Should you use an inheritance to pay off debt or contribute to a TFSA?

Should I put $55,000 towards debt or in a TFSA?

Ask an Expert: First consideration is how much that debt is costing you


Creative Commons/Quinn Dombrowski

Q. I am single and set to retire next year. I also have a $55,000 inheritance coming to me shortly. Should I take this money and pay off my outstanding debt, which is about $50,000? Or put the money into a Tax-Free Savings Account (TFSA), which I haven’t started to contribute to yet?  I will have a modest income in retirement that will be enough to get by on but not much more than that. I also have only about $30,000 in savings. What’s the best course of action for me?

— Daniela in Halifax

A: That’s a great question Daniela. So let me make some assumptions. Assuming that the $50,000 is personal consumer debt at interest rates of about 20% or higher (which is what is charged on many department store credit cards), I suggest paying off that debt. In one year, you would save $10,000 in interest at 20%. That alone could increase your monthly cash flow by $833. You could then turn around and use that monthly saving to contribute to your TFSA.

Find out how much room you have in your TFSA with our calculator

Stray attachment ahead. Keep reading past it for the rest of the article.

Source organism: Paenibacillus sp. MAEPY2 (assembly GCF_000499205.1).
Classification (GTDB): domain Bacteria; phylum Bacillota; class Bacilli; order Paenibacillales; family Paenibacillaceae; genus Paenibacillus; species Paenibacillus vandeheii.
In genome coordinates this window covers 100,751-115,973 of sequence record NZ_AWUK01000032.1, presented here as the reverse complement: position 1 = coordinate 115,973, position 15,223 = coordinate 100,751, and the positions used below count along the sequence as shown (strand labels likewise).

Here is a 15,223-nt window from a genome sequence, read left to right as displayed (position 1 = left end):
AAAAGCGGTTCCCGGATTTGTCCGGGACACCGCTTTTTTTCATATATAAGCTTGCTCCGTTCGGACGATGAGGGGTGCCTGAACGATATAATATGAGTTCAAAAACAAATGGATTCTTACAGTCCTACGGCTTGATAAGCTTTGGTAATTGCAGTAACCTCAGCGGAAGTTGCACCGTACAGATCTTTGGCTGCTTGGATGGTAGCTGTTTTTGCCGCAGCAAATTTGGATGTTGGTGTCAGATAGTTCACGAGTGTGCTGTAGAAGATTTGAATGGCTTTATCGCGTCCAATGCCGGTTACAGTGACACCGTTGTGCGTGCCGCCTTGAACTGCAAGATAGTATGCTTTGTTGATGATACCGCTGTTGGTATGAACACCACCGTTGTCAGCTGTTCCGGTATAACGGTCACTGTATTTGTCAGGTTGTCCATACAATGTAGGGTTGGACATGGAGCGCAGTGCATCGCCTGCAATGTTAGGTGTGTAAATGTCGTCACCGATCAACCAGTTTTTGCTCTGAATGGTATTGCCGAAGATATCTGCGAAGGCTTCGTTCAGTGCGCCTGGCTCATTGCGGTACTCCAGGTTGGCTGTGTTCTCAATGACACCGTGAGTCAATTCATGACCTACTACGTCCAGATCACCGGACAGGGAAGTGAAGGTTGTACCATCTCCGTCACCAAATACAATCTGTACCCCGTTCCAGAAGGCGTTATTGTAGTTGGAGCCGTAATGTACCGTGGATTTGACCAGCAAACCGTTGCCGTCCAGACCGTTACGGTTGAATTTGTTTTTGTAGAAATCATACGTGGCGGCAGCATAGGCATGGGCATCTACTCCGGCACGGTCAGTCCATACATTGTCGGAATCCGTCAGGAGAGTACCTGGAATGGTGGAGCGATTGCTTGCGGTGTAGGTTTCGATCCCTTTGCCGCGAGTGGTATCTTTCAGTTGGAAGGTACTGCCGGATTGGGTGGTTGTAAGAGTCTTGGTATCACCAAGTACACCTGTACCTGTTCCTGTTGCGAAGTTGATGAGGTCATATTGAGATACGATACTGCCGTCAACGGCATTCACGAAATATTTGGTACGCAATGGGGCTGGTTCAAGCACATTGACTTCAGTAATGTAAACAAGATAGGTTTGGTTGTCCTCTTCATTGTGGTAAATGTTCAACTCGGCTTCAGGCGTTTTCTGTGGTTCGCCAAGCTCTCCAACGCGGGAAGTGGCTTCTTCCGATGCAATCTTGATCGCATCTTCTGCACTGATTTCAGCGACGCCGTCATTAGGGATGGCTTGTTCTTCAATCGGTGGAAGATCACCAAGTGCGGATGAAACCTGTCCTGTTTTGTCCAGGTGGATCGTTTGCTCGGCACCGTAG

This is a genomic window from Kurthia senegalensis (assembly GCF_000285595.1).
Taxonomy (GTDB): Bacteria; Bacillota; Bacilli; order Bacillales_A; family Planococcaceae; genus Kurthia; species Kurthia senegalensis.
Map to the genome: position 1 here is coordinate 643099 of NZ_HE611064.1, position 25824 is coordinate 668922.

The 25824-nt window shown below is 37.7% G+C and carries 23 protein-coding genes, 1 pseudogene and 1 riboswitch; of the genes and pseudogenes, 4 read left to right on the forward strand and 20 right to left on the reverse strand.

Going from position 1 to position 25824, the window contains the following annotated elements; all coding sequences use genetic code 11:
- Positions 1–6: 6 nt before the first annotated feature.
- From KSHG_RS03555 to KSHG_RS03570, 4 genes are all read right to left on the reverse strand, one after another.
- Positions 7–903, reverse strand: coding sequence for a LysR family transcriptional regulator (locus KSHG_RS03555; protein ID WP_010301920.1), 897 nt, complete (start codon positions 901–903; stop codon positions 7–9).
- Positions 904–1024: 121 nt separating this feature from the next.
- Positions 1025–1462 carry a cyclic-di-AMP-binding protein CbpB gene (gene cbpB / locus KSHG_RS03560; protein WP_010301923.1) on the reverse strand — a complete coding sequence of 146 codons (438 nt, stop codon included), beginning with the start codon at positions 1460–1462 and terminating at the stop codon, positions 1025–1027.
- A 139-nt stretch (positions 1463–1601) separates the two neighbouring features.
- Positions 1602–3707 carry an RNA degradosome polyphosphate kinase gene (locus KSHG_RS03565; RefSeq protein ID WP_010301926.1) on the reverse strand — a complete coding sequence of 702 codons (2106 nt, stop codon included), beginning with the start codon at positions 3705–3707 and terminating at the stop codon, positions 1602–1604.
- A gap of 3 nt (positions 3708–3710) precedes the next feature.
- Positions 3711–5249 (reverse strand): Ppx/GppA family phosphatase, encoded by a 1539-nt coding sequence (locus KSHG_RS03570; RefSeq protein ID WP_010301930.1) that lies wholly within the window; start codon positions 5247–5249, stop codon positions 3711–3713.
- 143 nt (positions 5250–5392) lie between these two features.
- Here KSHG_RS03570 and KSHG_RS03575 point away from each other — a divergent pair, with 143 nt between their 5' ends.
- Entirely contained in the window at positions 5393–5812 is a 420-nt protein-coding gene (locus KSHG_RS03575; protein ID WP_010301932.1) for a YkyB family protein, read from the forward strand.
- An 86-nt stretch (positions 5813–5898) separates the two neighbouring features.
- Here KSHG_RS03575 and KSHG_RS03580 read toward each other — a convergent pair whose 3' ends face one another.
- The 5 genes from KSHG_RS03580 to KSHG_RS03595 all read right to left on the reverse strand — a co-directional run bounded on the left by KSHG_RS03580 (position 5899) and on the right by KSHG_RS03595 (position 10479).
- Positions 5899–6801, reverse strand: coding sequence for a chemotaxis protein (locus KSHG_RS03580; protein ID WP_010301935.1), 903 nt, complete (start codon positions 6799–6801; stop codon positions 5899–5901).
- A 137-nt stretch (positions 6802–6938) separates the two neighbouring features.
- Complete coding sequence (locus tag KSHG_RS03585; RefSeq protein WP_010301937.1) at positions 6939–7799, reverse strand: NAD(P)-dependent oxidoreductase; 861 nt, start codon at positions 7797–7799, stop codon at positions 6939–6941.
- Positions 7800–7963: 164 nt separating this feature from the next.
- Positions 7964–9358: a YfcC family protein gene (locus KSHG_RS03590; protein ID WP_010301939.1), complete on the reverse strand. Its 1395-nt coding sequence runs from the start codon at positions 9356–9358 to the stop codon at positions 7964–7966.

If, however, the $50,000 has a lower interest rate (mortgage, line of credit or loan) then you want to look closer at the interest rate you are paying on the debt versus the interest/investment return you could be earning once invested. For instance, if you are paying 5% interest on your $50,000 debt, but then invest it for a return of just 2%, it would be better for you to pay off the debt that’s at 5%.

However, if you were paying 2% interest on the debt and could invest it and get 5%, in investment returns it would be better to invest it. Of course, it doesn’t have to be an all-or-nothing strategy. You could use part of the inheritance money towards the debt and part of it to put into your TFSA. Just make sure that you have adequate cash flow in retirement so you don’t create additional debt.